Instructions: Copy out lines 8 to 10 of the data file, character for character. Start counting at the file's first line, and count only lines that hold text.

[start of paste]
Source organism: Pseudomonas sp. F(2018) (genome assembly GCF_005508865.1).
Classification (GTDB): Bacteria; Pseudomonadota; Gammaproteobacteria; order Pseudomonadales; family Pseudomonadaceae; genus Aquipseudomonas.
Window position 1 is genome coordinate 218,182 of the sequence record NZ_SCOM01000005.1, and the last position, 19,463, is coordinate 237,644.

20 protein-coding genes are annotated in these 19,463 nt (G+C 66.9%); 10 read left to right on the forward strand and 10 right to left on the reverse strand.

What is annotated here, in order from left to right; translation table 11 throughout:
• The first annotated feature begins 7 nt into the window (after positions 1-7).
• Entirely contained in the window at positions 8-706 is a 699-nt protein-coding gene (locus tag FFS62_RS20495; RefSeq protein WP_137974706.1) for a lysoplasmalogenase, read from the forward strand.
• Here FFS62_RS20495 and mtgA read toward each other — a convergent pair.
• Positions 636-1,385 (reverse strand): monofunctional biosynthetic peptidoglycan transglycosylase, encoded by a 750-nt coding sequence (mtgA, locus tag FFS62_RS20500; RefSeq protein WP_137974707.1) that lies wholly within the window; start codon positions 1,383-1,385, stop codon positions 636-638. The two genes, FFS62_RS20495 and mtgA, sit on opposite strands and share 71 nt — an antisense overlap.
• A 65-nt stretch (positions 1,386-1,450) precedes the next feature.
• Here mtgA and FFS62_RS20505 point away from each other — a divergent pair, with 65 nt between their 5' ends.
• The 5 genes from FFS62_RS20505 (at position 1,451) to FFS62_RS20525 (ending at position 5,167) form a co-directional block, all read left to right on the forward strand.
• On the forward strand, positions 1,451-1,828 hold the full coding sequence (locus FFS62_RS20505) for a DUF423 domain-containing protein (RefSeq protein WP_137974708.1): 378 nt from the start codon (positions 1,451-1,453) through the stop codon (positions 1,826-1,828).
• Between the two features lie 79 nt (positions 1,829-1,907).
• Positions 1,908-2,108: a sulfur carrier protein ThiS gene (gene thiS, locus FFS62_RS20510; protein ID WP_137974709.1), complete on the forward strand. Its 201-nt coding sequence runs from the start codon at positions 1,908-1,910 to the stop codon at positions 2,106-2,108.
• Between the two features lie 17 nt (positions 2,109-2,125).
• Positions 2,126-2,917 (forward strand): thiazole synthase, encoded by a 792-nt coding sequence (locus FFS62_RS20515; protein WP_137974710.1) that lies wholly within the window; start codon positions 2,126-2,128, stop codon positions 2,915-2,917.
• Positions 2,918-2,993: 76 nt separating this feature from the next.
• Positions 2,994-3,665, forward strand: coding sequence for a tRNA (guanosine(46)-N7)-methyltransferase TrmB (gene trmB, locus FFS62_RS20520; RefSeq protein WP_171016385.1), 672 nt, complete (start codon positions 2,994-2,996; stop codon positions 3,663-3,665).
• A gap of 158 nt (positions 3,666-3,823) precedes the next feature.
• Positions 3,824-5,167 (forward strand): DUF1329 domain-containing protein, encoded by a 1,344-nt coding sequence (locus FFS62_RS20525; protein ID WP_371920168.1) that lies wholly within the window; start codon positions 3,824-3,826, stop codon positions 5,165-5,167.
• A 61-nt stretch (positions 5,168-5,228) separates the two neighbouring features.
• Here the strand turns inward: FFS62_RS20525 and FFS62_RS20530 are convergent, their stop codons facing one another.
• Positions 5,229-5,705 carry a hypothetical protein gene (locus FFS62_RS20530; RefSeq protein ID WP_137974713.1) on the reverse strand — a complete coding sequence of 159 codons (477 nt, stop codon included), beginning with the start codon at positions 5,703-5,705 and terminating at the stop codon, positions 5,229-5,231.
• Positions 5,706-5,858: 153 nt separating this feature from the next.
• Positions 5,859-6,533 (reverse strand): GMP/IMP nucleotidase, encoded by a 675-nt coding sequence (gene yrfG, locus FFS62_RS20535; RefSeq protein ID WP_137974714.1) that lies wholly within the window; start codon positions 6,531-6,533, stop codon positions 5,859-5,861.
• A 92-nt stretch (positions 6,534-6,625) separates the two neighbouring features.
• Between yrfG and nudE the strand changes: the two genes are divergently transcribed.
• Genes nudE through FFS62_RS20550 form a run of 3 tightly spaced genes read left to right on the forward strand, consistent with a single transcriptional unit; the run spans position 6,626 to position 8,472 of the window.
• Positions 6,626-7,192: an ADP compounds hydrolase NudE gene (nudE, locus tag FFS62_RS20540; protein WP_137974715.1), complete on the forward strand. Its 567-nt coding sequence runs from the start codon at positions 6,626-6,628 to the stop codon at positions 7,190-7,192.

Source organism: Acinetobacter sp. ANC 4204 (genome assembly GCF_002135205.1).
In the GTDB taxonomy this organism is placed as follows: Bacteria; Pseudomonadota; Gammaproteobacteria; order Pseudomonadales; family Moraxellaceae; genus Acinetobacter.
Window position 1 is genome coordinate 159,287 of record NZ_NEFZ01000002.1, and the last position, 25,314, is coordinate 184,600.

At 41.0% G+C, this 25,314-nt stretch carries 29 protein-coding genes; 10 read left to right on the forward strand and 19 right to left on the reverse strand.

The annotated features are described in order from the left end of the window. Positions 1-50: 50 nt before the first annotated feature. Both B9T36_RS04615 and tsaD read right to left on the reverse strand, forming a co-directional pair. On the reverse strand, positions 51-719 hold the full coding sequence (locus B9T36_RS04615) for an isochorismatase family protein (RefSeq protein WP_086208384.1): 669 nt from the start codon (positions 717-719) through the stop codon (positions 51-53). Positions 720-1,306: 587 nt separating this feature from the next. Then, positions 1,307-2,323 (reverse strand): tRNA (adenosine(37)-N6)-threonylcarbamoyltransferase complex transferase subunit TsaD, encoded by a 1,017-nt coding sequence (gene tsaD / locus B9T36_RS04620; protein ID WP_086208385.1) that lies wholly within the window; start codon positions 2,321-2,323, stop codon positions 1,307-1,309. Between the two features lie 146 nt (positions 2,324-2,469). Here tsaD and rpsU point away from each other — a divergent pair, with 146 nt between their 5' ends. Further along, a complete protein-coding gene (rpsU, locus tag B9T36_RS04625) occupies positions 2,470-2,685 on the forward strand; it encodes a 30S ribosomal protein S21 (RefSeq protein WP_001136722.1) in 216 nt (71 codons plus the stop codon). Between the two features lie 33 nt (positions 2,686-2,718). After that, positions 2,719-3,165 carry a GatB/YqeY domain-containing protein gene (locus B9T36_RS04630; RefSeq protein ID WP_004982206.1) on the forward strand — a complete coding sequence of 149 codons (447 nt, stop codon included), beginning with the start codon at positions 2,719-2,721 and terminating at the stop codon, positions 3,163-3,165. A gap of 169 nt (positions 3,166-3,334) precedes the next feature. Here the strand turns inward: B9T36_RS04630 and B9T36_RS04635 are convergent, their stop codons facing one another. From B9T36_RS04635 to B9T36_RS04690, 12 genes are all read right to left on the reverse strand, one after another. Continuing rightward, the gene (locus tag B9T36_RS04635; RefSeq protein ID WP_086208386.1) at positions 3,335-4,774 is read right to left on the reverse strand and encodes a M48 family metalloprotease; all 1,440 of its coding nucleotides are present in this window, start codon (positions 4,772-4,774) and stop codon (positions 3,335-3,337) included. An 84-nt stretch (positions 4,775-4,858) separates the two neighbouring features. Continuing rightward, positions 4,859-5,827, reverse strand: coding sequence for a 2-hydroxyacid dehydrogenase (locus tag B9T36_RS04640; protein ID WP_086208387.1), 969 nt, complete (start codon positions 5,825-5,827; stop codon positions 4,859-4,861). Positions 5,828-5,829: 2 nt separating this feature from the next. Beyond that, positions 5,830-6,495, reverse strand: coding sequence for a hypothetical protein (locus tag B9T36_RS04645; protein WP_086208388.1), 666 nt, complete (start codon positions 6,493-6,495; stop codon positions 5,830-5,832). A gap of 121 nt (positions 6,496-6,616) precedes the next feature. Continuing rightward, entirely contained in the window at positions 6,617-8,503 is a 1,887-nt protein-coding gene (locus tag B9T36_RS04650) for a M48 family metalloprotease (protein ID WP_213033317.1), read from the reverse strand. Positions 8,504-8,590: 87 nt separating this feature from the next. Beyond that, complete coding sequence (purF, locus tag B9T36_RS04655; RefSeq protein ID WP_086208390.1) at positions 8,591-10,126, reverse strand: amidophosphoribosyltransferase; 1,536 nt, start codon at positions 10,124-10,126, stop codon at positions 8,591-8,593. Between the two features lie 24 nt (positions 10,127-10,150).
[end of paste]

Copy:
• Here FFS62_RS20495 and mtgA read toward each other — a convergent pair.
• Positions 636-1,385 (reverse strand): monofunctional biosynthetic peptidoglycan transglycosylase, encoded by a 750-nt coding sequence (mtgA, locus tag FFS62_RS20500; RefSeq protein WP_137974707.1) that lies wholly within the window; start codon positions 1,383-1,385, stop codon positions 636-638. The two genes, FFS62_RS20495 and mtgA, sit on opposite strands and share 71 nt — an antisense overlap.
• A 65-nt stretch (positions 1,386-1,450) precedes the next feature.